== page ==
KiwiRail has announced it will improve its reliability and efficiency for customers by employing an all-diesel fleet on the North Island Main Trunk line.
KiwiRail chief executive Peter Reidy says the small fleet of almost 30-year- old electric trains that currently operate only between Hamilton and Palmerston North will be phased out over the next two years and replaced with diesel locomotives. The decision allows for the electric infrastructure on the line to remain in place and be maintained to a safe standard for any future use.
The North Island Main Trunk (NIMT) runs from Auckland to Wellington but is electrified only between Hamilton and Palmerston North. Reidy says KiwiRail is essentially running ‘a railway within a railway’ by having the electric section.
“Imagine having to change planes at Hamilton and again at Palmerston North, just to fly from Auckland to Wellington. That’s not efficient, it’s more costly and ultimately delivers a less reliable service,” he says.
“The doubling up of service facilities, inventory, training and maintenance required with two separate systems on the line adds to the inefficiencies and unreliability.”
KiwiRail investigated four main options: replace the electric fleet with used or new electric trains; upgrade the current electric fleet, or replace them with diesel trains as used on the rest of KiwiRail’s network.
The 16 electric trains were breaking down on average every 30,000 kms (rolling average), which is well below the fleet target of every 50,000 km.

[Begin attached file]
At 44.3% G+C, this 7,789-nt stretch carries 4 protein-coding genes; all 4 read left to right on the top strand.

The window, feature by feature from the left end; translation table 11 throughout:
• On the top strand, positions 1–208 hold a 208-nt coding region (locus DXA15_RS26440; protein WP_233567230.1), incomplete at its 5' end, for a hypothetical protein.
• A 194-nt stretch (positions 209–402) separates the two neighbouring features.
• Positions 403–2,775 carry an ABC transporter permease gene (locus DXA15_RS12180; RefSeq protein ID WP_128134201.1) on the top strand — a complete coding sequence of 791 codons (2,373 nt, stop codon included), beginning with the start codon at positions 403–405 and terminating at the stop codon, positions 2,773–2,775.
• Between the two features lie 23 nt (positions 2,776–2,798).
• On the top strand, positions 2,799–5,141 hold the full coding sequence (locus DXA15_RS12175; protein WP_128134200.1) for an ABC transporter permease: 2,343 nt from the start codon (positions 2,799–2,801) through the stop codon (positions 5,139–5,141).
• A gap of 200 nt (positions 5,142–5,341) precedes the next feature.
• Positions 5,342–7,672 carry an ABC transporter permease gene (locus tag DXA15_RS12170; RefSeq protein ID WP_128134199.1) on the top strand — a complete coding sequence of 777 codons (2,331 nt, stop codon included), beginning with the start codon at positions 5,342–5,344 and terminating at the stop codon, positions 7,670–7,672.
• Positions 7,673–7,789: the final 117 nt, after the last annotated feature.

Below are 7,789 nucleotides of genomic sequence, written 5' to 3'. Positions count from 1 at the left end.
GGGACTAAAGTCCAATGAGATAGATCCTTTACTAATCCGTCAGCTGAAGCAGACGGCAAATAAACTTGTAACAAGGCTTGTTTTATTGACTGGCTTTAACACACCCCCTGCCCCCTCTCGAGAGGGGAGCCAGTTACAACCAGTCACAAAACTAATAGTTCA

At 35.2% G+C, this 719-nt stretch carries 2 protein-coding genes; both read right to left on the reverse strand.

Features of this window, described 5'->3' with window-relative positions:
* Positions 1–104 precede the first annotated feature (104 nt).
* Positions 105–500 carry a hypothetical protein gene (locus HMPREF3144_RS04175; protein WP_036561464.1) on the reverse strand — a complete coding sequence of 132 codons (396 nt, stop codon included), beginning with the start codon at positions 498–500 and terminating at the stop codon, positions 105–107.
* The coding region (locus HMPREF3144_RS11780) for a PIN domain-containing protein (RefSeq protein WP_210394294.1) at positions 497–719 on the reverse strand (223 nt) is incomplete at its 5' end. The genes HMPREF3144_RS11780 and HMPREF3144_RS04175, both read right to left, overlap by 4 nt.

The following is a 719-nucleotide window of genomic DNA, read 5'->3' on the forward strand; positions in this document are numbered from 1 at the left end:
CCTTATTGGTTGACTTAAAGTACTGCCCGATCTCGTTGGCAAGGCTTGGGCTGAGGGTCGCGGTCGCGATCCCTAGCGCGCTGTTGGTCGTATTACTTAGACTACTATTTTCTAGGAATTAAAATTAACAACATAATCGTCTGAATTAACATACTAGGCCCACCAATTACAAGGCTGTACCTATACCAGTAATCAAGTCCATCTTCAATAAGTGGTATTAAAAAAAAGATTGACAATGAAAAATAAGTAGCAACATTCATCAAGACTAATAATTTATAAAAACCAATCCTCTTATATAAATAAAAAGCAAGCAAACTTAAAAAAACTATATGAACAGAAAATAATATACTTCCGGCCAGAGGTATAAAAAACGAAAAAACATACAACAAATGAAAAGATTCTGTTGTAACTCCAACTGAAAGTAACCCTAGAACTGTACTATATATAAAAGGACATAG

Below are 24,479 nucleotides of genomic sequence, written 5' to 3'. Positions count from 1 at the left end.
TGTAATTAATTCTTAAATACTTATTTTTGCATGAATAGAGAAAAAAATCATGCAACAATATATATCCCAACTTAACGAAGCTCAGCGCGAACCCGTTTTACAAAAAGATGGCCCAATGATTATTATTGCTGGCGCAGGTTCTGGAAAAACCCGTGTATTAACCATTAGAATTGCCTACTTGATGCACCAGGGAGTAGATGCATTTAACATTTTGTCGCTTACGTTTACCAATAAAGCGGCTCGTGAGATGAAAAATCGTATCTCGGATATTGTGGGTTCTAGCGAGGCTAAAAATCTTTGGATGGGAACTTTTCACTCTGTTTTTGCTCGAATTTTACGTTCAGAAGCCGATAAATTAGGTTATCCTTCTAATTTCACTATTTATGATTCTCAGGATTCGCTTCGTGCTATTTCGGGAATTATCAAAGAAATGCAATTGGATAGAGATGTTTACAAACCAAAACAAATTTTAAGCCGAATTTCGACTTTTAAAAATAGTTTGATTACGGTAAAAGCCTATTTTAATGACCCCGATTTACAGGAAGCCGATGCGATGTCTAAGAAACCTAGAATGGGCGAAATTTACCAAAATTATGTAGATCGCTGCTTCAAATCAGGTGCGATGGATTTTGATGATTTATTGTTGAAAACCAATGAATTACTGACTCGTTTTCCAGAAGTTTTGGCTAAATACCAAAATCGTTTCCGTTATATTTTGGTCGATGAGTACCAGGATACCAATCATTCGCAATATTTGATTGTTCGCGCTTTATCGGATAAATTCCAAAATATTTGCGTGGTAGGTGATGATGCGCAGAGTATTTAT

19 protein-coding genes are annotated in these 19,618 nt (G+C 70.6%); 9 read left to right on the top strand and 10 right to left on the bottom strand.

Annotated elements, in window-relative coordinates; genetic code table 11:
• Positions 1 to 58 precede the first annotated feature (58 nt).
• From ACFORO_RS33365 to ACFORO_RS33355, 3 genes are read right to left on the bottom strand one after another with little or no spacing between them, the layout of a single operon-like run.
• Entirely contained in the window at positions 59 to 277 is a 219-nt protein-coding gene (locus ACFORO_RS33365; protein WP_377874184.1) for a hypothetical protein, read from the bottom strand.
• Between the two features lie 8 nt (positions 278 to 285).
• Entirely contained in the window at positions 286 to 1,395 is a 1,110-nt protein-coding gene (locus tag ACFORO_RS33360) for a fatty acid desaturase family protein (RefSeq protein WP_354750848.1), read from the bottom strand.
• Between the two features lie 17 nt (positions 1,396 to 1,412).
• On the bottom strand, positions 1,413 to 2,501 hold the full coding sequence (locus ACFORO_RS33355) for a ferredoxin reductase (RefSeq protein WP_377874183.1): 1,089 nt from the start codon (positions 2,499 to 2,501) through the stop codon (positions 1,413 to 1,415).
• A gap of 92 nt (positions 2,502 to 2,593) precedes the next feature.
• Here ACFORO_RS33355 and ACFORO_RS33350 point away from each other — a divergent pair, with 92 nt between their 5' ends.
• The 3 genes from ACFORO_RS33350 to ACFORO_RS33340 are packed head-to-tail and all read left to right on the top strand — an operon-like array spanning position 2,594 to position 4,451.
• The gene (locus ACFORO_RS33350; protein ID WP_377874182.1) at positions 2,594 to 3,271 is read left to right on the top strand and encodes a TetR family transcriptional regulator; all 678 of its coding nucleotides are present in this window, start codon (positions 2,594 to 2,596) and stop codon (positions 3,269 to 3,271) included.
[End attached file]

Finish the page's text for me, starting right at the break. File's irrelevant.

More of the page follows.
Doing nothing was not an option,” says Reidy.
Only eight diesel trains need to be purchased as other existing diesel trains can be used more efficiently to cover the work of the electric trains.
“This is an important move for New Zealand, as without a reliable and efficient service, our customers will not move freight on rail and every tonne of freight moved by rail delivers a 66% reduction in carbon emissions from road. That’s critical for our customers, and for the country,” says Reidy.
A small number of staff may be affected by the change, but Reidy says staff and unions will be consulted well before the phase-in begins.
The decision to choose the diesel option wasn’t made lightly or hastily,” says Reidy. “We looked long and hard at the electric options and for our business, and most importantly our customers, they just did not stack up.
“Ultimately the high costs of a new or refurbished electric fleet couldn’t be justified, while the gains to be made from standardising our fleet were very compelling.”
The cost of electrifying the whole NIMT is estimated at more than $1 billion for the infrastructure alone and feeder lines would still require diesel trains.
Retaining the electric infrastructure leaves the way open for future use if required.
“This is not a forever decision,” says Reidy. “We should not lose sight of the fact that last financial year freight carried by rail in New Zealand meant 1.1 million fewer truck trips, 76.7 million fewer litres of fuel used, and 208,613 fewer tonnes of greenhouse gas emitted and that was with a largely diesel fleet.”